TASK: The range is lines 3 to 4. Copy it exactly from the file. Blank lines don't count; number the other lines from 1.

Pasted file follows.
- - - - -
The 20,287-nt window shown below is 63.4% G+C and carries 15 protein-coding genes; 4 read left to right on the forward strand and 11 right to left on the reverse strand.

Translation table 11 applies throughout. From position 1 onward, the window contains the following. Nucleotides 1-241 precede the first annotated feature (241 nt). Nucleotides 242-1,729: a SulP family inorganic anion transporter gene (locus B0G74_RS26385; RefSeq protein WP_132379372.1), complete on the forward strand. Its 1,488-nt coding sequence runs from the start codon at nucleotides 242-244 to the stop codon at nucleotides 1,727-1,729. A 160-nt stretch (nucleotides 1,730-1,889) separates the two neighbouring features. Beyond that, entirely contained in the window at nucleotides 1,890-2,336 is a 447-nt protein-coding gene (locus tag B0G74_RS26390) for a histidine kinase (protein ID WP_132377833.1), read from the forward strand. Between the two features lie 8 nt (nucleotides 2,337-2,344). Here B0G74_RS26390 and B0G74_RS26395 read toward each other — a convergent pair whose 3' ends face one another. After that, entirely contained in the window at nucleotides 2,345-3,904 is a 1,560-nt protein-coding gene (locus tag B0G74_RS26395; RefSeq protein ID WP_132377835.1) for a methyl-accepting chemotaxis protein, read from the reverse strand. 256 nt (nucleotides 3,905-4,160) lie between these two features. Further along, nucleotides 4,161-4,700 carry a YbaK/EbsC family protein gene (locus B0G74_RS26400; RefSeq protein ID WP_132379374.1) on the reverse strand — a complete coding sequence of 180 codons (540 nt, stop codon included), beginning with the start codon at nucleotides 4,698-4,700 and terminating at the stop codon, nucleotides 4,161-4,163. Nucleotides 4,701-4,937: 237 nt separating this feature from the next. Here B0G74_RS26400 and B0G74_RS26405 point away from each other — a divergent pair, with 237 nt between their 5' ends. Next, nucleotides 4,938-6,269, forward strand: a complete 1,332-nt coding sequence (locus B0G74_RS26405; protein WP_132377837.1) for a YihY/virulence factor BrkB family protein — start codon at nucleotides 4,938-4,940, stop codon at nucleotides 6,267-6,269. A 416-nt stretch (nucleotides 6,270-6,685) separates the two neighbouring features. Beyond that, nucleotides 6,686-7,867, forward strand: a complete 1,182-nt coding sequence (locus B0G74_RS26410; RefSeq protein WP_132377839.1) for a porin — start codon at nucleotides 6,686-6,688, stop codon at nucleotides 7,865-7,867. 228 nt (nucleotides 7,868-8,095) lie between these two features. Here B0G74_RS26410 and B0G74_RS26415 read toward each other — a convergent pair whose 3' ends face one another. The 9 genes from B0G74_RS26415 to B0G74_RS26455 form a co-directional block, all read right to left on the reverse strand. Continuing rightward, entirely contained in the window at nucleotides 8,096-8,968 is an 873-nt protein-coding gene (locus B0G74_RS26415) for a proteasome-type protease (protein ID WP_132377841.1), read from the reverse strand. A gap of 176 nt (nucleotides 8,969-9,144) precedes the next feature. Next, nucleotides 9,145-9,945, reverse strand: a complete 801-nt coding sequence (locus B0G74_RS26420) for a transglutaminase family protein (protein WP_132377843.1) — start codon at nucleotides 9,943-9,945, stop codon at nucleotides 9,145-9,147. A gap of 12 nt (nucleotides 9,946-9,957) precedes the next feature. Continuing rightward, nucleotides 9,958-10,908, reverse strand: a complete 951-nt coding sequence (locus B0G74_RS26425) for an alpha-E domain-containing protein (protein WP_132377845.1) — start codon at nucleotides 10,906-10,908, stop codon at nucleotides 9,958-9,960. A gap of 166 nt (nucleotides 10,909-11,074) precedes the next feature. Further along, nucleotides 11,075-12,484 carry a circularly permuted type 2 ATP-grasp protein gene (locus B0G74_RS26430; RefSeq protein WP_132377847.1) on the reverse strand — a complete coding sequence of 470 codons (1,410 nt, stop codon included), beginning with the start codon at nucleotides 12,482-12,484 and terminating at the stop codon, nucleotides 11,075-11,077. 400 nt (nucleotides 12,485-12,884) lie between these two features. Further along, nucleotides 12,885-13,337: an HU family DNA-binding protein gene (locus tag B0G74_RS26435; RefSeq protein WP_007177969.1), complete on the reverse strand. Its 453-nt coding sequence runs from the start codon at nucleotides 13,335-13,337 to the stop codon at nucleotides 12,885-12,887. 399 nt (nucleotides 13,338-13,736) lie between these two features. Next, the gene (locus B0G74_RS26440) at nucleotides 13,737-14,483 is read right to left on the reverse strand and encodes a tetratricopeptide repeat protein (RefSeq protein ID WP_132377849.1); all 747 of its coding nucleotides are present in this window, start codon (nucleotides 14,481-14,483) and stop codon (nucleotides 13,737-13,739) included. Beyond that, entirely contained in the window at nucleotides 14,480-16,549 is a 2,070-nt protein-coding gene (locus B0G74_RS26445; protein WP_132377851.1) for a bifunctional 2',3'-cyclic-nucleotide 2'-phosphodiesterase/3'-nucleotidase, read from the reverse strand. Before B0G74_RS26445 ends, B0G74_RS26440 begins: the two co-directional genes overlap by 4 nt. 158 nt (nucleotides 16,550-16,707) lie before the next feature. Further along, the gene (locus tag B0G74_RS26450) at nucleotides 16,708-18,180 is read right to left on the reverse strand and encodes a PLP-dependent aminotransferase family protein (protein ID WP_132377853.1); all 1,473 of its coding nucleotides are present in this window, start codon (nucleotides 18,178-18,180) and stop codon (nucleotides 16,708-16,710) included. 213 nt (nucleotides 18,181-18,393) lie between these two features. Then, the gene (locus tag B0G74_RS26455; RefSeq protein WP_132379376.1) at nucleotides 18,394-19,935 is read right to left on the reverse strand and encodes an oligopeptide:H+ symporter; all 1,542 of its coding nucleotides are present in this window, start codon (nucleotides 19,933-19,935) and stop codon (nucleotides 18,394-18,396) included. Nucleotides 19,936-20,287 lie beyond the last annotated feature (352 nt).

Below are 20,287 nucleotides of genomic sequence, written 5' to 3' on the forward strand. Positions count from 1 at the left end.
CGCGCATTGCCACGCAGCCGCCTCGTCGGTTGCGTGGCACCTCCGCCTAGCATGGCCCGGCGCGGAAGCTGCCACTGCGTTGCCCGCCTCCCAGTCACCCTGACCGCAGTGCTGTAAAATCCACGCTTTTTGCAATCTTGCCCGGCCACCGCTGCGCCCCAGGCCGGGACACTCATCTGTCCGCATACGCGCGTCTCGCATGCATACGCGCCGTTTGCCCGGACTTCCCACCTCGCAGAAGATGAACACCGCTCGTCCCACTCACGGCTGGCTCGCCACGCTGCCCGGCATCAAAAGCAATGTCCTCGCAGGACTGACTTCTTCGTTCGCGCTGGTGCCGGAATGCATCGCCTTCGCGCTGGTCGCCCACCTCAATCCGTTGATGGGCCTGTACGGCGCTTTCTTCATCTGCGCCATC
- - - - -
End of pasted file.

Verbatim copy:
Below are 20,287 nucleotides of genomic sequence, written 5' to 3' on the forward strand. Positions count from 1 at the left end.
CGCGCATTGCCACGCAGCCGCCTCGTCGGTTGCGTGGCACCTCCGCCTAGCATGGCCCGGCGCGGAAGCTGCCACTGCGTTGCCCGCCTCCCAGTCACCCTGACCGCAGTGCTGTAAAATCCACGCTTTTTGCAATCTTGCCCGGCCACCGCTGCGCCCCAGGCCGGGACACTCATCTGTCCGCATACGCGCGTCTCGCATGCATACGCGCCGTTTGCCCGGACTTCCCACCTCGCAGAAGATGAACACCGCTCGTCCCACTCACGGCTGGCTCGCCACGCTGCCCGGCATCAAAAGCAATGTCCTCGCAGGACTGACTTCTTCGTTCGCGCTGGTGCCGGAATGCATCGCCTTCGCGCTGGTCGCCCACCTCAATCCGTTGATGGGCCTGTACGGCGCTTTCTTCATCTGCGCCATC